Ficus elastica is the scientific name for the rubber tree plant, a common houseplant. In the very southern tip of Florida, where it is not exposed to freezing temperatures, Ficus elastica is grown outdoors to 40 feet. In its native habitat of South America, it can grow to 100 feet tall. The leaves are long, up to 12 inches, and dark green with burgundy undersides. The plant grows well indoors in a brightly lit area away from cold or hot drafts. Fertilize the plant with a half-strength water-soluble fertilizer labeled for houseplants every two weeks. Allow Ficus elastica plants to dry out slightly between waterings.
Locate the Ficus elastica plants outside or over several sheets of newspaper before pruning. The plant oozes white latex from the wounds after it is cut that can drip on furniture or other furnishings. The sap can irritate the skin of sensitive individuals, so wear rubber gloves.
Decide what shape the Ficus elastica should be. You can prune it back to only one or two trunks and allow it to grow into a tree shape or prune into a bush or shrub shape. The bush or shrub shape is more commonly used for a houseplant because plants trained as trees can become rangy or spindly if growing indoors.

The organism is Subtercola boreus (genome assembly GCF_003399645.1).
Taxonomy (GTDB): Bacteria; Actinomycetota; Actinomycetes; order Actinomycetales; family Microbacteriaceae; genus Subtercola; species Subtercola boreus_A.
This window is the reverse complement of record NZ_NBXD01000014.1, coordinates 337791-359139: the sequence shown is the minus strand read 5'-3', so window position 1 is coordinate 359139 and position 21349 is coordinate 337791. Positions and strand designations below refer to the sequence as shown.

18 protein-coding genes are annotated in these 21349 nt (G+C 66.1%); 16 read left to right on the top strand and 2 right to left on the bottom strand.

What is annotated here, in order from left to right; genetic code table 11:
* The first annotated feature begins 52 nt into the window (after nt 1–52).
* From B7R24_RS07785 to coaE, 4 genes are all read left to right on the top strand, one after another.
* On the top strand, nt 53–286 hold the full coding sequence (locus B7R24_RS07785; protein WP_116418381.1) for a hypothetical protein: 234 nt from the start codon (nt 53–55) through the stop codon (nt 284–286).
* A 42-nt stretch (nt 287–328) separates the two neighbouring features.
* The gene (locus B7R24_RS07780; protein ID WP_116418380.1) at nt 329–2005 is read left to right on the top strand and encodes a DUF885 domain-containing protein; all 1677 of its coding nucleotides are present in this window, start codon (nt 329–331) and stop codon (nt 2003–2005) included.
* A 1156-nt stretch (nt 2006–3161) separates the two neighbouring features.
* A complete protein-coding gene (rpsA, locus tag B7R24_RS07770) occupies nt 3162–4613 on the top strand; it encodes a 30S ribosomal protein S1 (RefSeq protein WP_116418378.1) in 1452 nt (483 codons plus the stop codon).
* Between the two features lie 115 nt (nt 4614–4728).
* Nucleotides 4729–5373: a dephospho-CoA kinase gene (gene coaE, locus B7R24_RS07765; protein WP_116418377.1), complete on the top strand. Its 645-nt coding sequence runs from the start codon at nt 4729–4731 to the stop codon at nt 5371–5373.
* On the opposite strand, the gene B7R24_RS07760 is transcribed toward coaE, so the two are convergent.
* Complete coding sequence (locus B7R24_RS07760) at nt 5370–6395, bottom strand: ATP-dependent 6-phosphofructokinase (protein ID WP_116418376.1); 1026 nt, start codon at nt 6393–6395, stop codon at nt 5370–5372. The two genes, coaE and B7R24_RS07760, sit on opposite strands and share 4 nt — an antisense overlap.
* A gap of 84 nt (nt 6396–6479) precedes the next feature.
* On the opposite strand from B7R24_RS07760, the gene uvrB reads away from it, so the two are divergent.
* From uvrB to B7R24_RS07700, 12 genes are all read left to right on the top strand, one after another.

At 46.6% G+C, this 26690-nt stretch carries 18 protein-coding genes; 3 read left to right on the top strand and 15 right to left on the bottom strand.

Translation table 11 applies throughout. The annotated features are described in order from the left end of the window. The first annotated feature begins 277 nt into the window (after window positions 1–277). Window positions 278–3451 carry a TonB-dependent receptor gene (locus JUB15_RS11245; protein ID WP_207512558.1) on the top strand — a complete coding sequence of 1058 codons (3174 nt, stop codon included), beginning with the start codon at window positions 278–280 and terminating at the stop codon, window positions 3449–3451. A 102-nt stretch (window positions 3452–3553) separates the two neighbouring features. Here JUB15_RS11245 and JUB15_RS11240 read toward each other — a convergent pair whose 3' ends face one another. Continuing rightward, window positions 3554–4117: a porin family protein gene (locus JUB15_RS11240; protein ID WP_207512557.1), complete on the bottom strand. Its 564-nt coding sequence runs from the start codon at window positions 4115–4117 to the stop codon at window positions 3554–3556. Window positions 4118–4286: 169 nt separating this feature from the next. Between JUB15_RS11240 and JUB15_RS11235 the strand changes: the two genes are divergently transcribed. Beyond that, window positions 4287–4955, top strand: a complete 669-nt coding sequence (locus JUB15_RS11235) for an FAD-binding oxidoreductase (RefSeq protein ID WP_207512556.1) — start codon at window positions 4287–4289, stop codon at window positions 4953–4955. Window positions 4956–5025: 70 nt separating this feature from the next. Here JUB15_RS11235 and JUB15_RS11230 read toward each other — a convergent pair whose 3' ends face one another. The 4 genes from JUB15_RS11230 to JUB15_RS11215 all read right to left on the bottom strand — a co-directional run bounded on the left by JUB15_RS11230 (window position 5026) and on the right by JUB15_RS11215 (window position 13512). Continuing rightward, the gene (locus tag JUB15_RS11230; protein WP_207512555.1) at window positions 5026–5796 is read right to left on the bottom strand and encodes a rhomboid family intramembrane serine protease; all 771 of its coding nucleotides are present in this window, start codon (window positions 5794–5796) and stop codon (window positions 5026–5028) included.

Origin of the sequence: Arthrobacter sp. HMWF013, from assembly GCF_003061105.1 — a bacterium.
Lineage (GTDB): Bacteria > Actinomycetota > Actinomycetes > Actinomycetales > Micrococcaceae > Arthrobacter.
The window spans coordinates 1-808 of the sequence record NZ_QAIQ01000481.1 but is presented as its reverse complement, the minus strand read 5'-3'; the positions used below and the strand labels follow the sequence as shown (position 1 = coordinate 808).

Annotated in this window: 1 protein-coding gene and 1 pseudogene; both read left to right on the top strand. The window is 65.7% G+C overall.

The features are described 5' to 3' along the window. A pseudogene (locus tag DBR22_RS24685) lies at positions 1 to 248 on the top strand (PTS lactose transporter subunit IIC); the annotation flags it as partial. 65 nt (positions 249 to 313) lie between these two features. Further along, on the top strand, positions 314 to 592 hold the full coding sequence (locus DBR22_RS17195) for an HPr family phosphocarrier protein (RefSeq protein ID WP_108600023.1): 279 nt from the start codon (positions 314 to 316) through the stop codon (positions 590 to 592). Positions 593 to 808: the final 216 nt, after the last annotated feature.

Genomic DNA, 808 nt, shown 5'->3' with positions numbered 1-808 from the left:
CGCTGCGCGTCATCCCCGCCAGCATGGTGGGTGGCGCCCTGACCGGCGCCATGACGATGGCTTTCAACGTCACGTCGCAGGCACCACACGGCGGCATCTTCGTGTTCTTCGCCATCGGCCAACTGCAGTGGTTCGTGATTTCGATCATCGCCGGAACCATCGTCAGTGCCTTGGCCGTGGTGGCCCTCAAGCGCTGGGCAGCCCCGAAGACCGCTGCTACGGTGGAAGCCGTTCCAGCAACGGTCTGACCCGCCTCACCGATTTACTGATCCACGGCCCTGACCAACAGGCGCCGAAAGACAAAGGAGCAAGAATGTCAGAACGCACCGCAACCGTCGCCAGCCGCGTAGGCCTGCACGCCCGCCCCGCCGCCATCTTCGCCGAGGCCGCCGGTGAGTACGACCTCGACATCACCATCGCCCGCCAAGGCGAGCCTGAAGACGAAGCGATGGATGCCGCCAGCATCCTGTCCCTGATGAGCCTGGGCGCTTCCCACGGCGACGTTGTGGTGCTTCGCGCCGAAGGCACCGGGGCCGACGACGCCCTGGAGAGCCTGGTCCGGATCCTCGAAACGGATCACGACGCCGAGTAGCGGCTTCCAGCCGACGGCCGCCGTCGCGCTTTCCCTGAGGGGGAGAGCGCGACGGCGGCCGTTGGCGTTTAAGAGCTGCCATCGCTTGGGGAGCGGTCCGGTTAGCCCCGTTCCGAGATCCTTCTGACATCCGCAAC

Prune the Ficus elastica into a bush or shrub shape by cutting the longest limbs first. Cut them back to the soil surface or to a main trunk or branch depending on where the limb originates. The limbs that need to be cut back first are longer than the other limbs, are unruly and give the plant an uneven look. Cut the next longest limbs back to a main branch or the soil level and continue in this way until the plant is the desired size. Stop between cuttings and look carefully before choosing the next limb to cut. The remaining limbs and foliage should give the plant a natural look.
Prune the Ficus elastica into a tree shape by cutting all the main trunks except the strongest and most vertical trunk or trunks at the soil level. Then, decide on the height of the tree and cut the main stem 1/4 inch above a leaf node or a swollen area where the leaves grow from the trunk. The Ficus elastica will put out new growth from that leaf node and the leaf nodes below that point, forming a tree-like shape. Keep the leaves from growing on the bottom two-thirds of the trunk while letting the top third fill out with leaves and limbs to keep the tree shape. If the tree is already at the desired height, simply prune off the limbs and leaves from the bottom two-thirds of the plant.
Allow the dripping sap on the plant to dry. Once it dries, the plant is ready to place back on display at the appropriate location.